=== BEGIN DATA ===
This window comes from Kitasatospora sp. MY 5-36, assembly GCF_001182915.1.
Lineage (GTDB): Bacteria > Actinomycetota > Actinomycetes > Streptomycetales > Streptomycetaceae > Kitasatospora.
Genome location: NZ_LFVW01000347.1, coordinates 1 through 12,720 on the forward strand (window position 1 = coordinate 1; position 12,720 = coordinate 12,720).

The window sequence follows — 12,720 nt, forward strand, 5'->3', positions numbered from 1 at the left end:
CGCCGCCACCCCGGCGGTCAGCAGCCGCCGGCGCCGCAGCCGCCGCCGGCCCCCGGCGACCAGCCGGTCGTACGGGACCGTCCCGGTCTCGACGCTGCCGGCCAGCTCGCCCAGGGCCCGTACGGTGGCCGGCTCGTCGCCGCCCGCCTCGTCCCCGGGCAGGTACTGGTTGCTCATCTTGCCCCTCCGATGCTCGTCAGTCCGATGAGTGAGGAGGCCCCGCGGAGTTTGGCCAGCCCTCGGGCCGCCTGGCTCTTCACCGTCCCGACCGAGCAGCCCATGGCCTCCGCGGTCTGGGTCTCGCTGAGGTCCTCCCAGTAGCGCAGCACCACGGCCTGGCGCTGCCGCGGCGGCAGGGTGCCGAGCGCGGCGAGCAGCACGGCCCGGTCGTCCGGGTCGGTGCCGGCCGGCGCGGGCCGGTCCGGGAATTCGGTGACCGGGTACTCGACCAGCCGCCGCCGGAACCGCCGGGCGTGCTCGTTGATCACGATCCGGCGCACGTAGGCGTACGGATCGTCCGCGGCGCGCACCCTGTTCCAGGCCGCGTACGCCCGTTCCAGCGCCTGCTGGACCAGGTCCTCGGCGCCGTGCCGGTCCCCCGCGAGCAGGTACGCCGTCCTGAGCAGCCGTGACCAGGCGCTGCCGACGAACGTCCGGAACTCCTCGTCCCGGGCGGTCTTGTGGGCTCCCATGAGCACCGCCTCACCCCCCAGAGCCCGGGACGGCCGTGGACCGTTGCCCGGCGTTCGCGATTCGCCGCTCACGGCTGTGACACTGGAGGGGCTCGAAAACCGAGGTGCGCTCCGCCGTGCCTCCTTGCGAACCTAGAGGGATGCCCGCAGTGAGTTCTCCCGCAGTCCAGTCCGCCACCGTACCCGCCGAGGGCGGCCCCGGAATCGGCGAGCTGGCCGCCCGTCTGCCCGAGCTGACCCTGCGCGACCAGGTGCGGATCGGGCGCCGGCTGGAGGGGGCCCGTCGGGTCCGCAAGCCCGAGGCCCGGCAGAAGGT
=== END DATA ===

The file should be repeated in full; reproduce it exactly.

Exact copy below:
This window comes from Kitasatospora sp. MY 5-36, assembly GCF_001182915.1.
Lineage (GTDB): Bacteria > Actinomycetota > Actinomycetes > Streptomycetales > Streptomycetaceae > Kitasatospora.
Genome location: NZ_LFVW01000347.1, coordinates 1 through 12,720 on the forward strand (window position 1 = coordinate 1; position 12,720 = coordinate 12,720).

The window sequence follows — 12,720 nt, forward strand, 5'->3', positions numbered from 1 at the left end:
CGCCGCCACCCCGGCGGTCAGCAGCCGCCGGCGCCGCAGCCGCCGCCGGCCCCCGGCGACCAGCCGGTCGTACGGGACCGTCCCGGTCTCGACGCTGCCGGCCAGCTCGCCCAGGGCCCGTACGGTGGCCGGCTCGTCGCCGCCCGCCTCGTCCCCGGGCAGGTACTGGTTGCTCATCTTGCCCCTCCGATGCTCGTCAGTCCGATGAGTGAGGAGGCCCCGCGGAGTTTGGCCAGCCCTCGGGCCGCCTGGCTCTTCACCGTCCCGACCGAGCAGCCCATGGCCTCCGCGGTCTGGGTCTCGCTGAGGTCCTCCCAGTAGCGCAGCACCACGGCCTGGCGCTGCCGCGGCGGCAGGGTGCCGAGCGCGGCGAGCAGCACGGCCCGGTCGTCCGGGTCGGTGCCGGCCGGCGCGGGCCGGTCCGGGAATTCGGTGACCGGGTACTCGACCAGCCGCCGCCGGAACCGCCGGGCGTGCTCGTTGATCACGATCCGGCGCACGTAGGCGTACGGATCGTCCGCGGCGCGCACCCTGTTCCAGGCCGCGTACGCCCGTTCCAGCGCCTGCTGGACCAGGTCCTCGGCGCCGTGCCGGTCCCCCGCGAGCAGGTACGCCGTCCTGAGCAGCCGTGACCAGGCGCTGCCGACGAACGTCCGGAACTCCTCGTCCCGGGCGGTCTTGTGGGCTCCCATGAGCACCGCCTCACCCCCCAGAGCCCGGGACGGCCGTGGACCGTTGCCCGGCGTTCGCGATTCGCCGCTCACGGCTGTGACACTGGAGGGGCTCGAAAACCGAGGTGCGCTCCGCCGTGCCTCCTTGCGAACCTAGAGGGATGCCCGCAGTGAGTTCTCCCGCAGTCCAGTCCGCCACCGTACCCGCCGAGGGCGGCCCCGGAATCGGCGAGCTGGCCGCCCGTCTGCCCGAGCTGACCCTGCGCGACCAGGTGCGGATCGGGCGCCGGCTGGAGGGGGCCCGTCGGGTCCGCAAGCCCGAGGCCCGGCAGAAGGT